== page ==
Headlines > News > Canadian team prepares to roll out space ship

Canadian team prepares to roll out space ship

Published by Sigurd De Keyser on Wed Jul 28, 2004 5:32 am
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chabot imagectv.ca: TORONTO — A Canadian team vying for a $10 million US space flight prize is preparing to roll out a completed spacecraft next week and could launch within months.

The da Vinci Project team, based in Toronto, will unveil Wild Fire at a Downsview Airport hangar on Aug. 5, team leader Brian Feeney announced Tuesday. “It’s a milestone for the project,” said Feeney from Santa Monica, Calif., shortly after attending the official announcement with X Prize officials.

“It’s the largest volunteer technology project in Canadian history. Maybe in any country’s history,” he said.

His is one of 26 teams from seven countries competing for the Ansari X Prize. The contest will award $10-million US to the first team to safely launch and return a privately developed three-person craft 100 kilometres into sub-orbital space twice within 14 days. The other Canadian team in the race is Canadian Arrow, based in London, Ont.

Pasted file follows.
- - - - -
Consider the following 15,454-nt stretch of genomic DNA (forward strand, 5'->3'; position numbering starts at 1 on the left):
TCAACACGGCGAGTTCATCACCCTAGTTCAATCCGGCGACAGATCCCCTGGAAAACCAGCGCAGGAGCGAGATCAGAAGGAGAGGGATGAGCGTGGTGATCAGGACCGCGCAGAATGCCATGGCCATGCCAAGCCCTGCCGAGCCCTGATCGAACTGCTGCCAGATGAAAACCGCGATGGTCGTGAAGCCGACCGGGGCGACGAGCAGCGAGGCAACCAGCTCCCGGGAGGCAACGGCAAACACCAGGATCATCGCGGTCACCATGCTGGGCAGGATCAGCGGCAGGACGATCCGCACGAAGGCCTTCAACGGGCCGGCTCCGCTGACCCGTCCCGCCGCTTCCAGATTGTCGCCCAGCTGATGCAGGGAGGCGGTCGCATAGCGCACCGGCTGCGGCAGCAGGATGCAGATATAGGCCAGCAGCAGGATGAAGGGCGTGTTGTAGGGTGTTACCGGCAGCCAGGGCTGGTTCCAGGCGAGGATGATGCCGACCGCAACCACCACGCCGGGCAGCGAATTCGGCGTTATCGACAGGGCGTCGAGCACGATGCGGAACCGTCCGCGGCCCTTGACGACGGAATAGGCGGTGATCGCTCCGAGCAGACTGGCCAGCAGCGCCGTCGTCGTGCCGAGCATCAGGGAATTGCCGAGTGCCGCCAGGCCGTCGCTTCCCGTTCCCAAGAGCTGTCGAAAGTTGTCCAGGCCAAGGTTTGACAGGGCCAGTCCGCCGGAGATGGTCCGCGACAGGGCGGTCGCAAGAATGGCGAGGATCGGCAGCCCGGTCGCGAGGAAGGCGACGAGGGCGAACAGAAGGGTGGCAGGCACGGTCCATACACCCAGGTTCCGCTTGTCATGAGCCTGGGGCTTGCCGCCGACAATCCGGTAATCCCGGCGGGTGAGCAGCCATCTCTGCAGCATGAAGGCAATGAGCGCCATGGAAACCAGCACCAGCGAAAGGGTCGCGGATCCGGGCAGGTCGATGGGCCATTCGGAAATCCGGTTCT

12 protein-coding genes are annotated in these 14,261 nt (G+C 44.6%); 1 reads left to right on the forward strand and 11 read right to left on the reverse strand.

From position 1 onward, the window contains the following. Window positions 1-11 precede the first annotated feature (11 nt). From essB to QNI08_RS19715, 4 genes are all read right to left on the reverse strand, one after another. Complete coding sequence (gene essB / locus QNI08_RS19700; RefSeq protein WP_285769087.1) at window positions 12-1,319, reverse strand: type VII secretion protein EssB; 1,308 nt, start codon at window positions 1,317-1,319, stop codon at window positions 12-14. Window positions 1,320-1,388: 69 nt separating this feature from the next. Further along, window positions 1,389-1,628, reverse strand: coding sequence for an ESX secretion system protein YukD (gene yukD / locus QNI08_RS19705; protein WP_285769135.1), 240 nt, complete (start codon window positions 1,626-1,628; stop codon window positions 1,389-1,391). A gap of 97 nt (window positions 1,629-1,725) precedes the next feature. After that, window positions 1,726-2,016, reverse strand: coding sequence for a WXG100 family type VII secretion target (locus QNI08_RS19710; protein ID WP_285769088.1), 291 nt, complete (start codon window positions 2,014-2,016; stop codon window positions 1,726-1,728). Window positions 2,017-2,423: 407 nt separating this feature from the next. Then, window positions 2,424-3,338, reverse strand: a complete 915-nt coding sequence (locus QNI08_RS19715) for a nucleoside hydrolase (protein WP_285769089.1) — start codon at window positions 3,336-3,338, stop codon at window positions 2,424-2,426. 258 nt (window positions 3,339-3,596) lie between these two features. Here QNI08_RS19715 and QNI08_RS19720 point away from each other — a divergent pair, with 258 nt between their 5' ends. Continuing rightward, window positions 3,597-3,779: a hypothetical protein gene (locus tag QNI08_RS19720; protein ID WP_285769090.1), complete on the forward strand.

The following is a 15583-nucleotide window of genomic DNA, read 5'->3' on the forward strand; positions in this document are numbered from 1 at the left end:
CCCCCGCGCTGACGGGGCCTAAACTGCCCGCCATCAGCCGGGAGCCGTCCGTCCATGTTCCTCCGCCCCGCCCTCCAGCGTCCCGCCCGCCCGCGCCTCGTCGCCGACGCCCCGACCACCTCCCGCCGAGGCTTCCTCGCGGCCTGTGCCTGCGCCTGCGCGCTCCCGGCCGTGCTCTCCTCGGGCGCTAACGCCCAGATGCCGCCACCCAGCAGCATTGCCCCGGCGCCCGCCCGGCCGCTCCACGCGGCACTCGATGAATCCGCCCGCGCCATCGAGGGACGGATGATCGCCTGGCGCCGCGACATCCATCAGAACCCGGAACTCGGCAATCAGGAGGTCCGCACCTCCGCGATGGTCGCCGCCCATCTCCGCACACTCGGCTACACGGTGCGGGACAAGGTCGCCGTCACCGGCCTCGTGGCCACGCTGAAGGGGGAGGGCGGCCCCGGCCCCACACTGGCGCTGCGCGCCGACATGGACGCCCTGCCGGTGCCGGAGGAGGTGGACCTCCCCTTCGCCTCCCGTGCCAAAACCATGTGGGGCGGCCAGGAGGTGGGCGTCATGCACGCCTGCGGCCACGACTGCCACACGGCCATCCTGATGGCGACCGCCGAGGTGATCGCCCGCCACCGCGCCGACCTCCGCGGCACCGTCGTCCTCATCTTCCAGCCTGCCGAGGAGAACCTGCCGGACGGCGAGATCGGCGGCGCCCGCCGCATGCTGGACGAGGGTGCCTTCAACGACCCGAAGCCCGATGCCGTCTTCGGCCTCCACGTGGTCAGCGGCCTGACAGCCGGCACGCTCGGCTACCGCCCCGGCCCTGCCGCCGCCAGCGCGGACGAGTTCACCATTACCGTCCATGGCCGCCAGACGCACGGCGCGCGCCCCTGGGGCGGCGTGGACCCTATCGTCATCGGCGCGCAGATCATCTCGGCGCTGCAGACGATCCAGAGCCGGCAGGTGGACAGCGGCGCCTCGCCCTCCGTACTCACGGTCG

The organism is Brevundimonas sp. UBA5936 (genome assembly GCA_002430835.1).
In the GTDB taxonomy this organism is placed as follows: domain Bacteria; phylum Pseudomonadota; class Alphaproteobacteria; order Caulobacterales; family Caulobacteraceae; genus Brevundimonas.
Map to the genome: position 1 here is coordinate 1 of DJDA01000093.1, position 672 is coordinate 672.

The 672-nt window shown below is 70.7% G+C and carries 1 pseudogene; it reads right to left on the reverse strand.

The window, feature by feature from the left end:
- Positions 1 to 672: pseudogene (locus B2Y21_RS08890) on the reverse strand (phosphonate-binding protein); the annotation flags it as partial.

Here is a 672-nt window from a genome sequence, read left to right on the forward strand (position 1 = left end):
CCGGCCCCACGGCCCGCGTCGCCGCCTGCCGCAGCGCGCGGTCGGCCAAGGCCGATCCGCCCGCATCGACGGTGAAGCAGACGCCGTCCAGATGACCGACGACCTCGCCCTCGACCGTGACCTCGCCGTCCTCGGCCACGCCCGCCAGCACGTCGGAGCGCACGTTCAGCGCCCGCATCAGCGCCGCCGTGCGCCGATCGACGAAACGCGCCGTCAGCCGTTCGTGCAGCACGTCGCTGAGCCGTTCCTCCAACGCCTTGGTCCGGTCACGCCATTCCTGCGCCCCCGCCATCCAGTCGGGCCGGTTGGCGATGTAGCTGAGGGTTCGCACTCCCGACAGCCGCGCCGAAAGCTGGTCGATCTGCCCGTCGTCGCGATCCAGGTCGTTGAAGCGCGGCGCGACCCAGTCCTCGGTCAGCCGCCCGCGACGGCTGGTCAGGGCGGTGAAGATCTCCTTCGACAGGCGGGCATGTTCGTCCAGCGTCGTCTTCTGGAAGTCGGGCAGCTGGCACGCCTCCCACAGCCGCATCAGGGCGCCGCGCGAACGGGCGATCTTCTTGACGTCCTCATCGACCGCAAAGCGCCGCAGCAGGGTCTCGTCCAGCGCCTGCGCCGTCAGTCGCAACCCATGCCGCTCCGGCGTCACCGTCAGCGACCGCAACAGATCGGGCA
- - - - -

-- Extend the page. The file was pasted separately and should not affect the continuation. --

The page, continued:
Feeney shared the spotlight Tuesday with the competition’s established leaders, American Mojave Aerospace Ventures, who announced they have scheduled the first official competition flight on Sept. 29 and hope to achieve a second as early as Oct. 4.

The well-funded team is a partnership between Microsoft co-founder Paul Allen and renowned aerospace developer Burt Rutan. They made history a month ago while testing their SpaceShipOne craft, making the first privately financed manned spaceflight in history. It was not an official competition flight.

Feeney wouldn’t say exactly when his Canadian effort will make their first flight, but says they are competitive and he expects to be in the air by fall – depending on fundraising efforts.

“What separates us are dollars. We’re measuring things hour by hour, day by day,” he said, adding financing of less than $350,000 could fire his effort into space.

“It’s not about technology, not about the engine, not about the balloon. We’ve overcome every technological hurdle that one can do,” he said.

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